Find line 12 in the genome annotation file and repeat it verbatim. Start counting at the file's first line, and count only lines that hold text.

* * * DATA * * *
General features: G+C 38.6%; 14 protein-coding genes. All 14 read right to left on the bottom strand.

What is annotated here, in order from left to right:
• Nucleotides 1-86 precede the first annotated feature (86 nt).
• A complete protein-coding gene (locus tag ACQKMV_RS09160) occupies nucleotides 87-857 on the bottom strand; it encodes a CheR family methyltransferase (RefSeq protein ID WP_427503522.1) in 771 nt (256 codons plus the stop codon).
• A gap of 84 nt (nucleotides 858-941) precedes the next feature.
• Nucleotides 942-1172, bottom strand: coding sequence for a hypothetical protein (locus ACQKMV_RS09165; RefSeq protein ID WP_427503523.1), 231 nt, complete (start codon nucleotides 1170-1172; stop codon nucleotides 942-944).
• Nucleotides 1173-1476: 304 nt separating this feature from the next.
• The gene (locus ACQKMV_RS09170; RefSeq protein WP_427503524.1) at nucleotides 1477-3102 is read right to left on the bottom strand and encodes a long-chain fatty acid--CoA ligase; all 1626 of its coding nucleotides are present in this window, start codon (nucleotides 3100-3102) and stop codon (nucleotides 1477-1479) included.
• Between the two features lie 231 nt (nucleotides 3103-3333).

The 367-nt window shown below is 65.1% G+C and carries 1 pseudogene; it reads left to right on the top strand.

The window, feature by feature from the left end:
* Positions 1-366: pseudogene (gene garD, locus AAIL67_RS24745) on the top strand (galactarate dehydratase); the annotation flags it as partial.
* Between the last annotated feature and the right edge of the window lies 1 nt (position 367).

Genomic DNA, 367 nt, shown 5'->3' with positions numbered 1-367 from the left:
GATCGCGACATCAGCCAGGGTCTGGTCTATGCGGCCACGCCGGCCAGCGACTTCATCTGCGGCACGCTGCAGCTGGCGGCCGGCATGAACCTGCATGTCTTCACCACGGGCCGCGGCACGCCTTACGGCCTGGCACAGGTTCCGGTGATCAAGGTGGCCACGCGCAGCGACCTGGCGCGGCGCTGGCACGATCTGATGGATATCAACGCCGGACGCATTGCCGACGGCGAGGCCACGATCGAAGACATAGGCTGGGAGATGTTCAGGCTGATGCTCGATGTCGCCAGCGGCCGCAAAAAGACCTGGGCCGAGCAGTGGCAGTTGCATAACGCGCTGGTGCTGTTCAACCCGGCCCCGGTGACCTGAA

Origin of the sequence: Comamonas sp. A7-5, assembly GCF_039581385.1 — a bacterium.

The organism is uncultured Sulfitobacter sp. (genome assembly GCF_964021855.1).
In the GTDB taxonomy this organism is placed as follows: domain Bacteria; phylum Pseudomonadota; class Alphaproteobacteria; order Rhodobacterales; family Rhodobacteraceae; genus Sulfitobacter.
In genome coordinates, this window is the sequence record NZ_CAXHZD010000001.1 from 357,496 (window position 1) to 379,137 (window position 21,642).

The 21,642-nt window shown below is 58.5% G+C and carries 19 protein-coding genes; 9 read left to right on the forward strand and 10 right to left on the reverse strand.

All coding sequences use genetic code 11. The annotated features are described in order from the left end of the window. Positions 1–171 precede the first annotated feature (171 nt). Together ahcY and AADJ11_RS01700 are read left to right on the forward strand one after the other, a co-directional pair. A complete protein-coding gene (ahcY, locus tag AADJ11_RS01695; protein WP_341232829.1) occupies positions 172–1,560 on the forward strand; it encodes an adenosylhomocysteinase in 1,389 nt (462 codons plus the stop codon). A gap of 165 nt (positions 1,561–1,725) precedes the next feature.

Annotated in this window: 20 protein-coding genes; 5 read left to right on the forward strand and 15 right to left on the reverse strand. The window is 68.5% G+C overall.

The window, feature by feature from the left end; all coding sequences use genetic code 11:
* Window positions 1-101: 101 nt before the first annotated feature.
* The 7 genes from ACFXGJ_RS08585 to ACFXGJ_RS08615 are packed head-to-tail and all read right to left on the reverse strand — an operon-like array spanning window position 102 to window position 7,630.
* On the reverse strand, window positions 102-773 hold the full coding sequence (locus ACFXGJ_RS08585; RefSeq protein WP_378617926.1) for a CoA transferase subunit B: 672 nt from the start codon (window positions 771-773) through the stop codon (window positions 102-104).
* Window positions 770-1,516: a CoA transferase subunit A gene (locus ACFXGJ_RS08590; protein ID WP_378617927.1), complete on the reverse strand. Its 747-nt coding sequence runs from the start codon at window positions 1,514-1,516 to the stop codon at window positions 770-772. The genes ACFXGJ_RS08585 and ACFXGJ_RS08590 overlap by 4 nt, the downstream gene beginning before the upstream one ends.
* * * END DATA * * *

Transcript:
* Positions 1-366: pseudogene (gene garD, locus AAIL67_RS24745) on the top strand (galactarate dehydratase); the annotation flags it as partial.